Riveting innovation stories were told during the Business Innovation Factory conference held in Providence, Rhode Island. In its fifth year now, the conference attracted brilliant people from all over the country hungry to learn and discover. Over twenty speakers from different industries, professions and backgrounds were gathered to share how they have ‘innovated’ in their own unique way and created an impact. I made my way to Providence full of curiosity.
Here is where I ask you to broaden your definition of innovation. I think we’ve become too accustomed to think of innovation as an effort that either reduces the bottom line or enhances the top line. Innovation is not only about processes; it also encompasses radical diversions of existing products, ideas built from scratch as well as bottom-up social change.
Neri Oxman’s story was unique, astounding and opened my mind. Oxman, a designer and researcher at the Massachusetts Institute of Technology, looks to nature to for practical design answers. Through understanding nature’s relationship with things around her, she is able to visualize new and better structures. Her work has been described as “establishing a new approach to design at the interface of computer science, material engineering and ecology.”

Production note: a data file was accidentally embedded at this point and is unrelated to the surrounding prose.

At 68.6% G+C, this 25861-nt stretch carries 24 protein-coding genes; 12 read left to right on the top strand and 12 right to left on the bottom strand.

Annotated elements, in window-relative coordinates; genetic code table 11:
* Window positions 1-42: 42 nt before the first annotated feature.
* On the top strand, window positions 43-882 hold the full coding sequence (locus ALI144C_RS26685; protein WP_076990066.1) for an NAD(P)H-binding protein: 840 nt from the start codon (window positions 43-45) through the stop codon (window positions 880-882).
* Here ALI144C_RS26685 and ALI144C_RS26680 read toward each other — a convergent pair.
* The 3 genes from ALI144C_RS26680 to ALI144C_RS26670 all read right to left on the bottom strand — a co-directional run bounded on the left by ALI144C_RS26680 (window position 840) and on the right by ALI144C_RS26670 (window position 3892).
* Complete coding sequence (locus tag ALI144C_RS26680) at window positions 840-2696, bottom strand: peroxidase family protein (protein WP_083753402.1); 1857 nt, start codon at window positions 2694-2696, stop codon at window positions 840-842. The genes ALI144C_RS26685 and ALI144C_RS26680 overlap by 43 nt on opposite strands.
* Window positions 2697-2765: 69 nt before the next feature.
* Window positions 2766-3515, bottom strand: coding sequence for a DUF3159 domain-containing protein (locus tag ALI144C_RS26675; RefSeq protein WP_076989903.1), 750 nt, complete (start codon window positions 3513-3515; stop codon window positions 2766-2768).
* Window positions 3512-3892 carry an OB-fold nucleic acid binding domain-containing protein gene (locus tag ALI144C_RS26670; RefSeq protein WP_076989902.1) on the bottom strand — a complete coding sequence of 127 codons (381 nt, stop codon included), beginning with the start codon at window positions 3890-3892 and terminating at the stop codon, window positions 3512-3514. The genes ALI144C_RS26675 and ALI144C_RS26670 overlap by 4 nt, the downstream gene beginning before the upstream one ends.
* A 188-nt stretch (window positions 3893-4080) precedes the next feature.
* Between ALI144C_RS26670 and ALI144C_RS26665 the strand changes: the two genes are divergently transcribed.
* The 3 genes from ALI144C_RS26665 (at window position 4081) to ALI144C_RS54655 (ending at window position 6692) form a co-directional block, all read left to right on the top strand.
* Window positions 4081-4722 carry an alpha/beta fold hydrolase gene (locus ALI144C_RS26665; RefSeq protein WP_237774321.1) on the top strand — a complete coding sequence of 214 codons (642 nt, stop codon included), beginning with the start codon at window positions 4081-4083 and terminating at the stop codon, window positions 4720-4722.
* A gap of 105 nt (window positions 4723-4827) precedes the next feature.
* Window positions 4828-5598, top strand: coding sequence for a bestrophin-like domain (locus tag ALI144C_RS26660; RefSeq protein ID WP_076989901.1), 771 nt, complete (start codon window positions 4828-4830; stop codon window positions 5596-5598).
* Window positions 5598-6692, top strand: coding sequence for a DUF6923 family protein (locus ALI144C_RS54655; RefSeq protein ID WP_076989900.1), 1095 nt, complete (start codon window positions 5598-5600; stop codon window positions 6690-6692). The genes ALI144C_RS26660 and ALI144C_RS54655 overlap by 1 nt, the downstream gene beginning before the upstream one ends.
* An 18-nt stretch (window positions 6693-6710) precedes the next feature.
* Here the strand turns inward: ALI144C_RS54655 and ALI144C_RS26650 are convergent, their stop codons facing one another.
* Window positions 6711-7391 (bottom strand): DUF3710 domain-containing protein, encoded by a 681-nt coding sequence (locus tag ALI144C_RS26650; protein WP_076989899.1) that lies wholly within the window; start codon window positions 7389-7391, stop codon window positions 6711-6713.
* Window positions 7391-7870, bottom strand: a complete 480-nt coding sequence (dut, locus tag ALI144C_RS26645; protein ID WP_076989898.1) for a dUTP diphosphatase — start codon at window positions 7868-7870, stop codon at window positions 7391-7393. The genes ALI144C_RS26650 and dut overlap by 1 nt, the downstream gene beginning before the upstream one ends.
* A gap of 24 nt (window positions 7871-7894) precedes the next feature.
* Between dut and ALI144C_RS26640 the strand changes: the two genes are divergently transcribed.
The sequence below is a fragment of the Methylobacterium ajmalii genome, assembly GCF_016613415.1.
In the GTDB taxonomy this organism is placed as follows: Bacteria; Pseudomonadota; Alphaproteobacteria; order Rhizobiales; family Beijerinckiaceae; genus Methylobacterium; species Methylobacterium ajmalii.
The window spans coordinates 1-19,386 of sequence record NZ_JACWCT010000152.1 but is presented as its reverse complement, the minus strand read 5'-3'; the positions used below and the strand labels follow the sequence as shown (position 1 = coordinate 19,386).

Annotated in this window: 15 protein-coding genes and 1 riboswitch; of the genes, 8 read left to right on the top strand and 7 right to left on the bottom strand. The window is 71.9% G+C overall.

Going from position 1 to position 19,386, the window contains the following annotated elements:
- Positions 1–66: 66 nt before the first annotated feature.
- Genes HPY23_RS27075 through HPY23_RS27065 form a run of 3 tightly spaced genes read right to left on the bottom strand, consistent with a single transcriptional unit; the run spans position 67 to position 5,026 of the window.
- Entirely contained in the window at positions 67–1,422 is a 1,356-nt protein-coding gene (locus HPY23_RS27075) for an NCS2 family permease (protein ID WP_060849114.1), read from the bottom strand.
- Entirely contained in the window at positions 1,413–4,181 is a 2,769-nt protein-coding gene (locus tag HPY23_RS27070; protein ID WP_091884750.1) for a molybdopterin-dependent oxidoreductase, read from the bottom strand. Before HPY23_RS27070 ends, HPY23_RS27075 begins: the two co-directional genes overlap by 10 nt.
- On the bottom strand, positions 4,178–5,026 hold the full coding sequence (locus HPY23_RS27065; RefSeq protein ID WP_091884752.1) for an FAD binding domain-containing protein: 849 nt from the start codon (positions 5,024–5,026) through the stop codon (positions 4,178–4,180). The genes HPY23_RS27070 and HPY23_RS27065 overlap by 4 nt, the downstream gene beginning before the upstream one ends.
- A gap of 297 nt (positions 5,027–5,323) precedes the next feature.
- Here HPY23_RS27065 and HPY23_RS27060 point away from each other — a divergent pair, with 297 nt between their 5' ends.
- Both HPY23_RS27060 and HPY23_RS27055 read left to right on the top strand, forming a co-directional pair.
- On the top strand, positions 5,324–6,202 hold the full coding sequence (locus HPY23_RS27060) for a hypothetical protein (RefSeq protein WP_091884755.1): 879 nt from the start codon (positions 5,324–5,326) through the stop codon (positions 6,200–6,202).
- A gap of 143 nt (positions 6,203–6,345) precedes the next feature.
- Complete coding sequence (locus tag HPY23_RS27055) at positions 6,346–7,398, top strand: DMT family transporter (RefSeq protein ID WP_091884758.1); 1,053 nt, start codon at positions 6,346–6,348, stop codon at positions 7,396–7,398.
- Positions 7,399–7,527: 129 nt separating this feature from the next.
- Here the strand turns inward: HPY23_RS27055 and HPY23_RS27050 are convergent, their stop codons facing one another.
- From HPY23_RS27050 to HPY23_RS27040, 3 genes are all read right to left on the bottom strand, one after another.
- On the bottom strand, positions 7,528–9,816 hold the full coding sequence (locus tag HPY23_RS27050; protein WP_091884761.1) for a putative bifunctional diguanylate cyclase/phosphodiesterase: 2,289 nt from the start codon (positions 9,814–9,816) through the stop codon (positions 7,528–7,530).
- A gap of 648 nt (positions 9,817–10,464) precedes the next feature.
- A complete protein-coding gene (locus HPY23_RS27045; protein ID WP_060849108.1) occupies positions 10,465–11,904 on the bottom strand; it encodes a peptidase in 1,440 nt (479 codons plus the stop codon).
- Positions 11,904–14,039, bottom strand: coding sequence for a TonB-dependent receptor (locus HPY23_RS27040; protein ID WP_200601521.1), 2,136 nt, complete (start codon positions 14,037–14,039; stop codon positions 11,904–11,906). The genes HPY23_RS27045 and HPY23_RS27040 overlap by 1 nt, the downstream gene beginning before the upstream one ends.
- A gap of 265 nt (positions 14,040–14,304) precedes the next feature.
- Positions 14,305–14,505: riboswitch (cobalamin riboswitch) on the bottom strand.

Simply, Oxman’s mission is to change the world by proving how technology can live in harmony with nature. Oxman studies the form, substance and behaviour of a leaf and how these attributes change with the environment. Then, moving from the scale of natural world to the scale of human design, Oxman envisions a building which will endure various environmental conditions in ways such as bending like trees in strong wind to avoid collapsing.
One of Oxman’s ingenious innovations is a chair that shapes itself into a human body. This, to me, gives a whole new dimension to ergonomics. Her work is displayed in the Museum of Modern Art (MOMA) in New York.
Oxman is a thinker who challenges our definition of innovation. Is innovation only about increasing efficiency, lowering costs and making improved versions of existing products? Or is it about changing the way we think and ask questions – from “what can we do to make something better”, to “why has something always been done in a certain way.”
A marketing professional turned entrepreneur, Vyoma avidly supports and practices open innovation. Earlier this year, she founded Colspark LLC (www.colspark.com), a crowdsourcing platform to help companies tap into student talent for ideas and solutions.
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